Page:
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Sonshine finishes strong despite storm evacuation

Lexi Chouinard of North Branch feels the vibe of the Christian rock band Hyland during the band's performance Saturday afternoon on the Sonshine Main Stage. Tribune photo by Ron Adams

WILLMAR -- The 29th annual Sonshine Festival finished as planned Saturday evening after a potential storm threatened to cancel the festival's closing performances.

At around 5:30 p.m. Saturday, the Sheriff's Reserve patrolling the grounds advised all festival campers to take down their tents because of a possible storm with high winds and hail expected. Security had been preparing for a storm all afternoon, according to Sgt. Julie Asmus of the Willmar Police Department.

At 6:40 p.m., festival-goers were sent to their cars, the high school or the Civic Center to wait out the storm. By 7:25 p.m., volunteer security were allowing people in the buildings to return to the grounds.

"(The evacuation) was almost textbook perfect," Asmus said. "The notice to campers was well in advance for them to prepare. People were in the buildings when the sirens went off, and it was very well-organized inside with the volunteer security."

The sun returned a little after 8 p.m., and by 8:30, the festival host announced that all was back on track. The evening ended with a shortened performance by Thousand Foot Krutch and a full concert from Skillet, a two-time Grammy-nominated band and the festival closer.

All week, Sonshiners had been looking forward to seeing Skillet perform, and when the band took the stage, they didn't disappoint. Their show featured advanced pyrotechnics -- including flames, fireworks and smoke -- and a diverse line-up of some of the band's biggest songs.

"Who cares about the storm, am I right?" Skillet's lead singer John Cooper yelled to the screaming crowd. "I'm so glad we're not rained out tonight. You guys came out to rock."

Three friends from Willmar, Grant Schow, Torin Swanson and Coty Hull, agreed that Skillet was the best way to close the 2010 Sonshine Festival.

"They know how to close," Hull said. "They were good."

About 18,000 people attended this year's festival, a couple thousand less than in the past few years, according to festival director Bob Poe. He attributes the decrease in attendance to the economy and not to the festival itself.

"It seems like most of the entertainment across the country is going down," Poe said. "We had a great line-up (of bands) this year. Everyone I talked to was thrilled with what was going on. I think it's just the economy."

Vendors at the festival noticed a drop in numbers this year and said it affected their sales for the week.

"It was worse than last year," said Jon Emami, who has run a smoothie stand at the festival for the past 11 years. He also runs Café Persepolis on Litchfield Avenue and Yogurt Plus in the mall. "It was not very good at all."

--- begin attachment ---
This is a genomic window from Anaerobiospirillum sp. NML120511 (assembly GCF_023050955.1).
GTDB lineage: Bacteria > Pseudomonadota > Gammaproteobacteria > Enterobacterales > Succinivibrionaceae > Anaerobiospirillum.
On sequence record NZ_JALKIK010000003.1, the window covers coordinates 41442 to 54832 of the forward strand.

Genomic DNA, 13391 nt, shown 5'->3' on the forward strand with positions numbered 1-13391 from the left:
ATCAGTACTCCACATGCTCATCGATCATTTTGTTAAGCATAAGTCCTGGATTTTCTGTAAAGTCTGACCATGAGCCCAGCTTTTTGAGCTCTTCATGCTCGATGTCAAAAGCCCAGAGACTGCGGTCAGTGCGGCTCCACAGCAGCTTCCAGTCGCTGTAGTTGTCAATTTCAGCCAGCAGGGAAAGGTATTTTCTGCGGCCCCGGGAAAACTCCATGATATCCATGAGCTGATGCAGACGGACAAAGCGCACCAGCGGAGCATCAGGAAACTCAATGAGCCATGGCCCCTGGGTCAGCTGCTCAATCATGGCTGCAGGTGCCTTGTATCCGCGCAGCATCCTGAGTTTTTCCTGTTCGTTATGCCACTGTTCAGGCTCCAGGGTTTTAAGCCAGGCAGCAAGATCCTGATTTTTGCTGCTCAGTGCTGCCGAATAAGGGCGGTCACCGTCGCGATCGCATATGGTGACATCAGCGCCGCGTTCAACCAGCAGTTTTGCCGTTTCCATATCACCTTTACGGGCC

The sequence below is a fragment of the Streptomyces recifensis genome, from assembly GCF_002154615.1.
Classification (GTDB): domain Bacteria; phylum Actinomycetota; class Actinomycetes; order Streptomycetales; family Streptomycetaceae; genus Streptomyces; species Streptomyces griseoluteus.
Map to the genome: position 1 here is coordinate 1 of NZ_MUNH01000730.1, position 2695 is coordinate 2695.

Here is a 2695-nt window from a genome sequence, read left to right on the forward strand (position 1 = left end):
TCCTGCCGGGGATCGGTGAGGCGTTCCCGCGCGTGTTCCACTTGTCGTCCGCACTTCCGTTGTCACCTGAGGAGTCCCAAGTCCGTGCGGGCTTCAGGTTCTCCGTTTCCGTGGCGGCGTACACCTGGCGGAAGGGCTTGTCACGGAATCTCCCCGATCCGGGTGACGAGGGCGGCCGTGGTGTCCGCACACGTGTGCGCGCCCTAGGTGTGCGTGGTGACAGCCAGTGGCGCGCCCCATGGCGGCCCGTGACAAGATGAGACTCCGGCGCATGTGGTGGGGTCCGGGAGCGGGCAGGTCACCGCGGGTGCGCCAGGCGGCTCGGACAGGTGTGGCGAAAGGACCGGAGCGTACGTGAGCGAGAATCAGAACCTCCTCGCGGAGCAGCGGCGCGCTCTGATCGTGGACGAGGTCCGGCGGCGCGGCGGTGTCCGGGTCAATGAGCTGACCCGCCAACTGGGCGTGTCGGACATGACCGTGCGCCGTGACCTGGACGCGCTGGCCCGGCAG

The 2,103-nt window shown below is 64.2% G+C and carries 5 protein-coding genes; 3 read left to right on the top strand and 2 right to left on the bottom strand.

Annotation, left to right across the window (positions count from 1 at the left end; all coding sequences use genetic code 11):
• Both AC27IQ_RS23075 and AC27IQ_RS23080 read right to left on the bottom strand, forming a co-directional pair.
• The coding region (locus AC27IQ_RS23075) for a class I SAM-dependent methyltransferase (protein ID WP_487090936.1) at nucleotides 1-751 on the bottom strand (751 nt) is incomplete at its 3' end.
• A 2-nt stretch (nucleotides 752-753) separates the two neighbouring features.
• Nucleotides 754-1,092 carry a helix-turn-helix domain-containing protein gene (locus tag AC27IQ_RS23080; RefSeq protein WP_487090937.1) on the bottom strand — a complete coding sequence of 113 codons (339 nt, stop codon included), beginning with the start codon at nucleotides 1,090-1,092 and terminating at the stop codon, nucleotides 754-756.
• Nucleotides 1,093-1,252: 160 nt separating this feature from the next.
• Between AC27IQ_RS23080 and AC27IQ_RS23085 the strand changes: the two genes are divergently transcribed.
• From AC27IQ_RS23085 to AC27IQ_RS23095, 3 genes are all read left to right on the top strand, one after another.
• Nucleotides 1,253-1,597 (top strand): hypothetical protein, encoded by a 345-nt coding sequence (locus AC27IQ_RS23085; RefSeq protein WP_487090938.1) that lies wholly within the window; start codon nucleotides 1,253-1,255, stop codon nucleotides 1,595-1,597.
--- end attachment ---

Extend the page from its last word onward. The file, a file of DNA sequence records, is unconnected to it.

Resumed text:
Emami estimates that only 800 people visited his stand this year. Despite the low numbers, he said that he'll still be back next year as a way to support the festival.

"We're a local business, they're a local business," he said. "We try to support each other."

Officials in charge of the security and medical staffs said the festival went well from their standpoints.

Jim Kroona, EMS coordinator for Sonshine, said medical staff treated 416 people this year, a number "significantly lower" than when he started working the festival 13 years ago. Most of the people treated this year were for heat-related causes or crowd anxiety.

During the evacuation, three people were "indirectly" hurt because of the storm, Kroona said: One person slipped and fell on their way to the high school, and two people got overheated from being in a confined space with so many other festival-goers.

Sgt. Julie Asmus from the Police Department said the number of incidents her staff reported was also "significantly less on all accounts" from past years. Even parking, the main issue security usually has to handle, was better this year, Asmus said.

Overall, Poe said he was pleased with how the festival went this year, even despite the lower attendance numbers and the bad weather Saturday night.

"On a scale of 1 to 10, let's give it an 8.7," he said. "Only because of a couple of rain things."

Poe and many who attended Sonshine 2010 are already looking forward to next year's festival, scheduled for July 13-16, 2011.

"Sonshine is pretty much the best thing ever," said Zack Leediker, 13, of Willmar. "I can't wait to come back next year."

Ashley White

Ashley White is the community content coordinator for the West Central Tribune. Follow her on Twitter @Ashley_WCT.

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